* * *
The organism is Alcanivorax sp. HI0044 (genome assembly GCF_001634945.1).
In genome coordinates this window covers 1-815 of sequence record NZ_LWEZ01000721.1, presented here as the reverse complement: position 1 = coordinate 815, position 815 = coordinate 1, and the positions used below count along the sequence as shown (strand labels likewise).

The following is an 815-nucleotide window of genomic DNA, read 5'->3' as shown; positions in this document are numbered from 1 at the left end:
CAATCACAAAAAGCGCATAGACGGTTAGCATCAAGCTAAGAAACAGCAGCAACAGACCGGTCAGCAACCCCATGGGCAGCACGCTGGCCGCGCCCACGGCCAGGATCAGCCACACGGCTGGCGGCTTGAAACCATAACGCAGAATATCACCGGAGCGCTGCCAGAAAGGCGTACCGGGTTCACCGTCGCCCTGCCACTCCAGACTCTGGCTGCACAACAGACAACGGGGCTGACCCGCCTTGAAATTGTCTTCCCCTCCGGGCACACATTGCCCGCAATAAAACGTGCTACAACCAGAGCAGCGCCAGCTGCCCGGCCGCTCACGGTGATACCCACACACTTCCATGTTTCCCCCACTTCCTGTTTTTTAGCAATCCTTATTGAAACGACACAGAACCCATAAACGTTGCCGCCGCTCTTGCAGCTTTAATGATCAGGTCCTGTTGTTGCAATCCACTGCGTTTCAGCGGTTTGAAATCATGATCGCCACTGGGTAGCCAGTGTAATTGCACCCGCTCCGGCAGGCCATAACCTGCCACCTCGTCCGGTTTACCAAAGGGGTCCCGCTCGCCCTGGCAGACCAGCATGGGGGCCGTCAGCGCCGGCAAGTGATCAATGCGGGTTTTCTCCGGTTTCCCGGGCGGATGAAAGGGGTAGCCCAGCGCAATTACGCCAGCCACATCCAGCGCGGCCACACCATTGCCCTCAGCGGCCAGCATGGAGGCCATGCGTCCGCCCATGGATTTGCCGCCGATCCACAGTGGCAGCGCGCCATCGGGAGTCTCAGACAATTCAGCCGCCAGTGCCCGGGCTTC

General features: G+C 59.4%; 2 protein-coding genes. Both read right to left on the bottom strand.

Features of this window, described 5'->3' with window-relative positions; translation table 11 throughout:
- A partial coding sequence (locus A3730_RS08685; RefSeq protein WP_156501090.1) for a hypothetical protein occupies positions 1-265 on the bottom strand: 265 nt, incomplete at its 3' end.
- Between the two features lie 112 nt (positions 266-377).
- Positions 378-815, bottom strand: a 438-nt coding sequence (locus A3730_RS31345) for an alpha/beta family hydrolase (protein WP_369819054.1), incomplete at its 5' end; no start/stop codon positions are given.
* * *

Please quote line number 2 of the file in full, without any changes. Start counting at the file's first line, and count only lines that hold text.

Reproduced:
In genome coordinates this window covers 1-815 of sequence record NZ_LWEZ01000721.1, presented here as the reverse complement: position 1 = coordinate 815, position 815 = coordinate 1, and the positions used below count along the sequence as shown (strand labels likewise).